As organisations start planning for next year’s compensation review process, Investigo’s Workday Transformation team held a webinar to discuss the impact of the pandemic on the annual review cycle. Senior Consultants Joe Bridger and Robert Cormac-Walshe were joined by Niraj Varia, a Workday expert specialising in Workday compensation, optimisation and adoption services, to share lessons and insight on how to innovate and improve the process.
The Evolution of the Annual Review
“The pandemic has brought to the forefront the challenges that reward and HR leaders face,” said Niraj. He feels that the industry needs to better equip itself for success in a virtual world, with location agnostic processes, a consumer-like experience for its stakeholders, whilst demonstrating a clear return on its technology investment.
He believes the annual review process is lagging and this cannot continue, as it is one of the most critical and sensitive processes HR executes. The pandemic is not the root cause, but it has accelerated the rate of change and forced our hand within HR.
He recommends three key elements to preparing for the next annual review process: innovation, technology and focus on benefits realisation.
HR leaders are understandably cautious. From an innovation perspective, they need to apply a consumer lens across the end to end process. “It’s not simply a technology challenge, it is a user experience challenge,” he says.
Simplification is the starting point. “It starts off in reward (with simplification of reward structures, plans, bottom-up processes and eliminating exceptions), all the way through to HR operations (eliminating manual spreadsheets, transactions, reconciliations, and feeding payroll), delivering simplicity and consistency to the end to end process.”
Inevitably, it is important to get the basics right. “It’s all about the data in the compensation review,” said Niraj. “There’s no magic bullet – do the hard miles.” At a recent client, they conducted three rounds of data cleansing and loading history. Painful as that may seem, it eliminated the manual workarounds, with Workday being the source of the truth. Equally, having the right controls in place culminates in “reporting and analytics to manage budgets, calibration to eliminate bias, and obtaining sign-offs in a timely manner.”
He added, “This is the time to be bold. We may not get a chance like this in the near future.” To do this effectively, he says, we need to work across functional boundaries in HR.
Niraj believes in squeezing everything you possibly can out of the HRIS (Workday) platform. “Despite any constraints, you’ve got to fully utilise and stretch its capability. Work with the tech, and don’t search for perfection.”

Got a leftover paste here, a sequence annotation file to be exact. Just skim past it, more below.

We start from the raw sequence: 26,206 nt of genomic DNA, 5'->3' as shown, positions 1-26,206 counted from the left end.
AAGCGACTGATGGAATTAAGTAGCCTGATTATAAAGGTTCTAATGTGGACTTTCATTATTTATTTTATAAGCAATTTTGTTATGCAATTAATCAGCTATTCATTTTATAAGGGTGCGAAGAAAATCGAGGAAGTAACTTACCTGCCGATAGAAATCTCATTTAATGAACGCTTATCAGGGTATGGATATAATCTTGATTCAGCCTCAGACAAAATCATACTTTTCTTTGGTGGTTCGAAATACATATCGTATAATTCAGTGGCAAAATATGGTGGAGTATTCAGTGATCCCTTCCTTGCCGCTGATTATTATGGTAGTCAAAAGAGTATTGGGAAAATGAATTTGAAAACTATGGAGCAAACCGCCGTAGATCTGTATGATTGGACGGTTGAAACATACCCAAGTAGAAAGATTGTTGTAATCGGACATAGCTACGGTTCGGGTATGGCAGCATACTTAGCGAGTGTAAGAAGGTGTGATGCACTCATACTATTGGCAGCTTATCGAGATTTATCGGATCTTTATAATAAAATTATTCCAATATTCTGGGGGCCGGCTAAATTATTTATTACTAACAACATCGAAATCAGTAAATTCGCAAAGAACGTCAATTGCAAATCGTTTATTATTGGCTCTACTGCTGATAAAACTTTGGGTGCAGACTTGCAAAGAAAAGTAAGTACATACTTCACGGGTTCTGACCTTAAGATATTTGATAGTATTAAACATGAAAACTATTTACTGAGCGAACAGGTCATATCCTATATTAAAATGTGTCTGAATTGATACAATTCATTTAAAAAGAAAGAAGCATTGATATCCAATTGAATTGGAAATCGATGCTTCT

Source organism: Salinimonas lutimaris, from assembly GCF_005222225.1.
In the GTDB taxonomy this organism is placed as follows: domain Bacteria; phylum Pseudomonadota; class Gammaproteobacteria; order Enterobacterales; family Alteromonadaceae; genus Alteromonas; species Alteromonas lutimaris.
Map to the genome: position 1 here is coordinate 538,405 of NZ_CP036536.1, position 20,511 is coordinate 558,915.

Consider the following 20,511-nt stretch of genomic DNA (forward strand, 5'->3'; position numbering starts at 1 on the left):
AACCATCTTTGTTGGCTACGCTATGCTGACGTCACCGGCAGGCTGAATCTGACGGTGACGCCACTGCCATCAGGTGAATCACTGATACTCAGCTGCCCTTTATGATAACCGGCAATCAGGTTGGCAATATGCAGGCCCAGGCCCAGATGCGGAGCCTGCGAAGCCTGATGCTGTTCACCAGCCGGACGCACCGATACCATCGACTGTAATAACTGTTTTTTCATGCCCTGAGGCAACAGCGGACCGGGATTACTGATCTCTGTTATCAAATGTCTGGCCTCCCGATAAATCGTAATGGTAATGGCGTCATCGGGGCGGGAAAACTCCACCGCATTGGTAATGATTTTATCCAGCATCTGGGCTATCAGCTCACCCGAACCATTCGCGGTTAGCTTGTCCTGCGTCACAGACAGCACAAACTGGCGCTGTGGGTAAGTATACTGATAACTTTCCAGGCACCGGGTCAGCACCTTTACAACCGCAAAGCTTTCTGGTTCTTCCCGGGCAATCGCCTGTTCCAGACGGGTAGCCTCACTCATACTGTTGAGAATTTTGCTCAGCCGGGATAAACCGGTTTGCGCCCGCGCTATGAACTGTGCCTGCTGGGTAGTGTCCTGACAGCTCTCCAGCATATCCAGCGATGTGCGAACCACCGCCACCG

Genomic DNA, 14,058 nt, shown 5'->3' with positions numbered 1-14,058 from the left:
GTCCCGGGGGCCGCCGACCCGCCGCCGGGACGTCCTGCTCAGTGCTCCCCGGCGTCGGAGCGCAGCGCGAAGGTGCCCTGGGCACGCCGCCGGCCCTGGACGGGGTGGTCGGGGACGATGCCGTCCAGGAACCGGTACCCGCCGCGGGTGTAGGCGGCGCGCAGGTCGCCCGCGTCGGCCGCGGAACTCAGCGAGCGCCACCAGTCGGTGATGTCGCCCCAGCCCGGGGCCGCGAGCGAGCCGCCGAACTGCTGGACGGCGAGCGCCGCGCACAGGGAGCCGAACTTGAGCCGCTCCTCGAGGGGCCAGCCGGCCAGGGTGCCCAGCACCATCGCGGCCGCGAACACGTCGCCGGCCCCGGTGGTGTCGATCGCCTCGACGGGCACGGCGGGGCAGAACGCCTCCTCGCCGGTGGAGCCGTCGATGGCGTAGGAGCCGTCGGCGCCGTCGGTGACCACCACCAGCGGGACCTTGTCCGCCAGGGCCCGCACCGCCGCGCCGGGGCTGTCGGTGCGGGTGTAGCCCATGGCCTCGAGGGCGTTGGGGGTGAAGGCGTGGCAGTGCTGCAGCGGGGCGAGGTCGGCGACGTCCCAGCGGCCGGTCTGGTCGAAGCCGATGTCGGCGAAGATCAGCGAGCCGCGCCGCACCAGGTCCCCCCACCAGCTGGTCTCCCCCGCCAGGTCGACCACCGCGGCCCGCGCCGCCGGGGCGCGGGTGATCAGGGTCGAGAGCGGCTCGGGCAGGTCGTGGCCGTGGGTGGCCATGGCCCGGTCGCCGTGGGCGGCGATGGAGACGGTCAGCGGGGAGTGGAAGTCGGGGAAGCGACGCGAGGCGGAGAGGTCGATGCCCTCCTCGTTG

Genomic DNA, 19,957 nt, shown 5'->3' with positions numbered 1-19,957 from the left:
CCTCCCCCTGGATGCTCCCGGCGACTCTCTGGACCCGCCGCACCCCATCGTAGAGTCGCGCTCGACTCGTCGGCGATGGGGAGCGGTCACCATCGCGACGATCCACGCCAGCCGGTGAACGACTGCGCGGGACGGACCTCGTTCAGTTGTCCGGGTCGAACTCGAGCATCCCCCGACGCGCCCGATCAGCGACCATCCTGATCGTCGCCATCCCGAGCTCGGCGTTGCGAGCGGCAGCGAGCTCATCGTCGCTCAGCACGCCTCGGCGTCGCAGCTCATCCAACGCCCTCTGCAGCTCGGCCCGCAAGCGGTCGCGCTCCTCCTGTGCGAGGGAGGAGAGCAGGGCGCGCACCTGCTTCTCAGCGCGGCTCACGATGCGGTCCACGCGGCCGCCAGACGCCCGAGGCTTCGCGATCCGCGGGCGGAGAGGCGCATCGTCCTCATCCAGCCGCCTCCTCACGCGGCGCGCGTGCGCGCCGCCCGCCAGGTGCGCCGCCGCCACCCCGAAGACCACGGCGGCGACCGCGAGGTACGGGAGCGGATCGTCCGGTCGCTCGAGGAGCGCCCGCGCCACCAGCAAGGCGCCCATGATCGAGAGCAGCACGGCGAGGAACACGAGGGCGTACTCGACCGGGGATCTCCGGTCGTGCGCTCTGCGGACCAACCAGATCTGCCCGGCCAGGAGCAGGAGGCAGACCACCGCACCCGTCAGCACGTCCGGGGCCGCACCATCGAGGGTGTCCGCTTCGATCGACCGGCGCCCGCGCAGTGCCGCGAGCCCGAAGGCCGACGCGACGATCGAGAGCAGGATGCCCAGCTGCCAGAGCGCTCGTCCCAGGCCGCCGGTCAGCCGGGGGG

He then went on to talk about the common areas where organisations may not be getting the best out of their investment. Some companies apply a basic configuration, using it as a way of simply capturing recommendations, but “that’s the easy bit of the process,” he says. Others only partially manage the annual review process within Workday; hence they are still operating with manual workarounds. This also applies to developing and distributing compensation statements or letters. This increases the manual overheads and does not deliver a good user experience.
He added, “Data is absolutely key. Despite the ACM deployment, there are still manual spreadsheets being sliced and diced, and the history is not captured onto the Workday platform. It goes towards building the credibility of the platform.”
He concluded by saying “ACM gives companies the ability to automate the process, from planning and budgeting, through to running the cycle, automating workflows and approvals, reporting and analytics to manage governance, and finally feeding the payroll systems … Technology wins, it reduces cycle times, eliminates errors, provides better control and delivers a net positive user experience.”
Benefits – Size of the Prize
Joe put to Niraj that he often hears clients struggling to balance HR efficiencies with adoption. Is this going to pass the administration burden to managers? Niraj responded “In the case of the ACM, both are interdependent and achievable”.
His observations are that users have a positive user experience with Workday. “When deployed effectively, the Workday user experience with ACM is analogous to a glorified spreadsheet,” he said. Therefore, his advice was not to be overly concerned about the technology.
The queries they receive tend to be related to the policy, guidance, and process. Niraj recommends a “one stop shop” and digital adoption tools, such as Adopt (from Applearn), to provide just in time and within the app support. Indeed, on one of his deployments, they achieved “90% plus adoption rates without running a single webinar or training session for over 1,000 managers involved in the process.”
He added that HR inefficiencies are a thing of the past as “tools like the ACM accommodate sophisticated plan types, enable organisations to streamline and automate processes, manage and track budgets, deliver compensation statements and letters, and finally feed payroll.” The focus rightly is still on the manager-employee discussion, but it alleviates the administrative burden on HR and the business getting to that point.
He added, “HR’s role is changing significantly, moving from control to coaching. It is often a leap of faith that they find difficult to make.” So he concludes that “we need to make sure everyone understands new ways of working.”
Are you ready for next year’s cycle?
For those organisations who have not yet embarked on this journey, or feel overwhelmed with everything else that is going on in HR, he urges them “to be bold, as this is the new norm, irrespective of our fight against the pandemic.”
If you’d like more advice about supporting your HR function through the next annual review process or you’re looking for your next transformation hire or opportunity, please contact us.